Edward of Windsor

I have written before (twice) about the tombs inside SS. Giovanni e Paolo in Venice, but on our visit a few weeks ago, Him Indoors pointed out something we had missed on many previous occasions – on the wall of the Chapel of the Crucifix is the tomb of an individual called ‘Edward of Windsor’, who died in 1574.

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Not So Much a Blog Post …

More a sales pitch, to be honest. Long-time readers may remember that I usually have a stall at Mill Road Winter Fair in Cambridge in aid of the wonderful charity EdUKaid. This year, for the second year running, it has had to be cancelled, but a smaller event is being held on Petersfield and Donkey’s Common, this Saturday, 6 November, from 10 a.m. to 3.30 p.m. I will be in the trusty Red Gazebo on Donkey’s Common, selling hedgehogs and Christmas decorations, and would really love to see you there!

Very many thanks, Caroline

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Dawson Turner

I have just discovered, down the side of the metaphorical sofa, another large piece in the fascinating jigsaw of who knew whom in the Victorian artistic and scientific community. Dawson Turner (1775–18580 was a Great Yarmouth man, his father being a local merchant and banker, and after a local education, he went up in 1792 to Pembroke College, Cambridge (it may have helped that his Uncle Joseph was Master at the time). It appears that, like Darwin after him, he was destined for the church, but in fact he left without graduating in 1794, shortly before the death of his father. (In spite of this, he styled himself ‘A.M.’ on the title page of his first book.) In 1796, he entered the family bank (Gurney and Turner) in Yarmouth, and in the same year he married Mary Palgrave, whose family came from Coltishall, Norfolk. 

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Plant of the Month: September 2021

At this time of year, the colchicums are at their best, spreading out (usually under trees) in Cambridge University Botanic Garden in an apparently effortless, though brief, display. Come to think of it, I am not sure if I have ever knowingly seen a colchicum leaf? Once the flowers have done their autumn thing, the plants go dormant until the leaves grow up the following spring, by which time they are not very noticeable among the other burgeoning greenery.

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Titian in the Malverns

We recently had a very few days in Worcestershire, Herefordshire and a tiny bit of Shropshire, a lovely wallow in nostalgia for me, and a bit of a revelation of the counties’ beauty for Him Indoors. (A further revelation was that when the iPad map failed (having us still approaching the A14 north of Cambridge while we were in fact lost below Northampton), a 1996 road map of Britain was not a helpful substitute.) There was sunshine, warmth, and beautiful landscapes, houses, gardens and castles, all just as I was expecting and hoping – but also the completely unexpected sight of a purported Titian in the church of St Michael and All Angels, Ledbury.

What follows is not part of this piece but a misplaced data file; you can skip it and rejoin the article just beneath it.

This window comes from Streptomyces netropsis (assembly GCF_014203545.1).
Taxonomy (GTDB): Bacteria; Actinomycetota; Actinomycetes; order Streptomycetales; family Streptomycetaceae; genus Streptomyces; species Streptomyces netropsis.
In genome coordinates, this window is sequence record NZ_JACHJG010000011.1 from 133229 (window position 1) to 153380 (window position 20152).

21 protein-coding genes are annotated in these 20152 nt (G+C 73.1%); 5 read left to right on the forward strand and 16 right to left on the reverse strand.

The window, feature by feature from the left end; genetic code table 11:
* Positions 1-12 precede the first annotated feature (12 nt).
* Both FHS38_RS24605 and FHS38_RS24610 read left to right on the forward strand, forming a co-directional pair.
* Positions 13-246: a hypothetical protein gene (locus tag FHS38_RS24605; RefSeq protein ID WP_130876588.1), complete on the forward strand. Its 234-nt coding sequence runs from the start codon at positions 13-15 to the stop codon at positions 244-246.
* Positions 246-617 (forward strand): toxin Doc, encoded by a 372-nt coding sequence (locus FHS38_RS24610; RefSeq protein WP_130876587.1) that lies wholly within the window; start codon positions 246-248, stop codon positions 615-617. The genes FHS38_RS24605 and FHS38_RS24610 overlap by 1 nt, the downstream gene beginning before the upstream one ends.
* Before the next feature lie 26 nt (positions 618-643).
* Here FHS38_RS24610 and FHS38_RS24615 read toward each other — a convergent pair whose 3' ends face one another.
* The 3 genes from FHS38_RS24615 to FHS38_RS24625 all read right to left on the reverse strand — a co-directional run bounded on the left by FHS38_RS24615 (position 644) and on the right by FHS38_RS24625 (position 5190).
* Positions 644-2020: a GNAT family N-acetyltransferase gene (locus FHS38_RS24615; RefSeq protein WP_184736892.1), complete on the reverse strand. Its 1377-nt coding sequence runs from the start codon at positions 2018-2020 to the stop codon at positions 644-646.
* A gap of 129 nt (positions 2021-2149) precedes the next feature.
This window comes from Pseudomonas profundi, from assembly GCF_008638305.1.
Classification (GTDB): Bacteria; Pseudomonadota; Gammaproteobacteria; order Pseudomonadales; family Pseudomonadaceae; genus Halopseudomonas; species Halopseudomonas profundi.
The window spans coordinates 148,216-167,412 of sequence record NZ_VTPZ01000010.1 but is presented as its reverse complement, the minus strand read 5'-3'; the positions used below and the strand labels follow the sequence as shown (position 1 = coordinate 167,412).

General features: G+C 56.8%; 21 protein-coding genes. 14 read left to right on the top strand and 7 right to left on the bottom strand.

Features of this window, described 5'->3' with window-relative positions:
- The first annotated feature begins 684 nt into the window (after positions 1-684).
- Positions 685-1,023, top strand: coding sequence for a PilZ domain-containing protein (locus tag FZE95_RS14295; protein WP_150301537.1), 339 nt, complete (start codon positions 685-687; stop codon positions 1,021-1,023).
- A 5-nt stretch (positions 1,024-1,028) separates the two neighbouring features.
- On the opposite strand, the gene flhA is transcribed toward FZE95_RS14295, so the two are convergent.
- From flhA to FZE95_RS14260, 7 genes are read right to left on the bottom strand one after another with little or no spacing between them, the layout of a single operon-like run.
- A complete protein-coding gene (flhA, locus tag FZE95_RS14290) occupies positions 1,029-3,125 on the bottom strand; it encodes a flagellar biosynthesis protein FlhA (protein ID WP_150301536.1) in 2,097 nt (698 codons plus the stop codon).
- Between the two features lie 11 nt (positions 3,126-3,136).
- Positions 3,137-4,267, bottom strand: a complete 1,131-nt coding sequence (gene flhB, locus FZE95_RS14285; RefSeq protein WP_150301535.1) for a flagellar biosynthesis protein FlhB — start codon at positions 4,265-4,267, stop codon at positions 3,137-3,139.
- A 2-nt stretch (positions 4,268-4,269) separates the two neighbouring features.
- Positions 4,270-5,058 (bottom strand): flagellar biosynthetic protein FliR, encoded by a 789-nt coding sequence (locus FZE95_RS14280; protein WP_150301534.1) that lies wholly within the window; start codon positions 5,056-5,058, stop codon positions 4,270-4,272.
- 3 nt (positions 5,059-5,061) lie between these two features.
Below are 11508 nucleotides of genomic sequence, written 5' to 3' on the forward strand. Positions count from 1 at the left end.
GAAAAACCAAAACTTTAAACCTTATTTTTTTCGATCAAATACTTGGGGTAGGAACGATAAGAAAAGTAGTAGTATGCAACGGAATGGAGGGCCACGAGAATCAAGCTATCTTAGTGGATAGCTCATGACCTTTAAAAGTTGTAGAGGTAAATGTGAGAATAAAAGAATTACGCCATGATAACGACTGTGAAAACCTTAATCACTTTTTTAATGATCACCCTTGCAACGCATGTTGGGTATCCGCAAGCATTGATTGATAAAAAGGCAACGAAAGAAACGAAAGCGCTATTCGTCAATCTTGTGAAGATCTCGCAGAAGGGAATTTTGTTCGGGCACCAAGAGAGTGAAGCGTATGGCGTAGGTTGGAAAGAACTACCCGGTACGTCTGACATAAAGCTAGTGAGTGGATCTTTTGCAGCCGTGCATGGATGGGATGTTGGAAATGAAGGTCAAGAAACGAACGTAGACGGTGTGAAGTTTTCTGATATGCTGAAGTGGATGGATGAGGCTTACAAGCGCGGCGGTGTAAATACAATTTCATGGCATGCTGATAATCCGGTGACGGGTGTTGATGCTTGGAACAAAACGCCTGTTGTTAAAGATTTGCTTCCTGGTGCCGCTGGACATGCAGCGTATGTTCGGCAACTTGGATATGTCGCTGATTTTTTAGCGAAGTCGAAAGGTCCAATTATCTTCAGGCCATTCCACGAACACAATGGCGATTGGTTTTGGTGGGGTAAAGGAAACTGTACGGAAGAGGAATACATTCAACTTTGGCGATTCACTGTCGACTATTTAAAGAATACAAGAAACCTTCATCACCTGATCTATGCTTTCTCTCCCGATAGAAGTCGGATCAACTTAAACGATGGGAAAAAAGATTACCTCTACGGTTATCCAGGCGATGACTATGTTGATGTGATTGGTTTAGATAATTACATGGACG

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Plant of the Month: August 2021

When I was at school, a sign that autumn (and therefore the end of the holidays) was on its way was that buddleia started flowering – i.e. the end of August to early September. These days, it seems to start flowering in early July, and all the flowers at the side of the rail tracks to London (to which I have gadded twice in the last fortnight) are already starting to wither and brown. Is my memory at fault, or is this another manifestation of global warming?

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An Instance of Polyonymy

Jan Gossart, Jan Gossaert van Mabuse, Jan Gossaert van Mauberge, Jan Gossart van Mabuse, Jan Gossart van Mauberge, Joannes Malbodius, Jan Mabuse – and indeed Jennyn van Hennegouwe – are all names of the same painter (born c. 1478, died 1 October 1532), though Jan Gossaert and Jan Mabuse are possibly the most famous ones. (It was only quite recently that I found out that these two are indeed the same person.) ‘Jan Gossart’ seems to be the most used these days, on the ground that he was Flemish and Gossaert is a Dutch spelling – whatever those two ‘nationalities’ meant at the beginning of the sixteenth century – but in fact he spoke French, so ‘Jean’?

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Plant of the Month: July 2021

It’s ages (November 2020, to be precise) since I did one of these, and I’m not sure whether to blame lockdown apathy or too much to do in the garden, but I got my mojo back (never quite sure what that means …) a bit when I came across this spectacular bed of that well-known spelling-trap, Eschscholzia californica, on my way round to collect the dry cleaning.

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The Duke of Argyll’s Tea Tree

In a recent stroll around the Systematic Beds in the Botanic Gardens, I was intrigued to spot this label:

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Mr Kick and Mr Frankcom

Mary Capel (1630–1715, also spelled Capell), was the daughter of Arthur Capel, first Baron Capel of Hadham, Herts. (1604–49). He was already, by inheritance, a very rich man, but by his marriage in 1627 to Elizabeth Morrison, heiress of Cassiobury, he became one of the wealthiest people in Britain.

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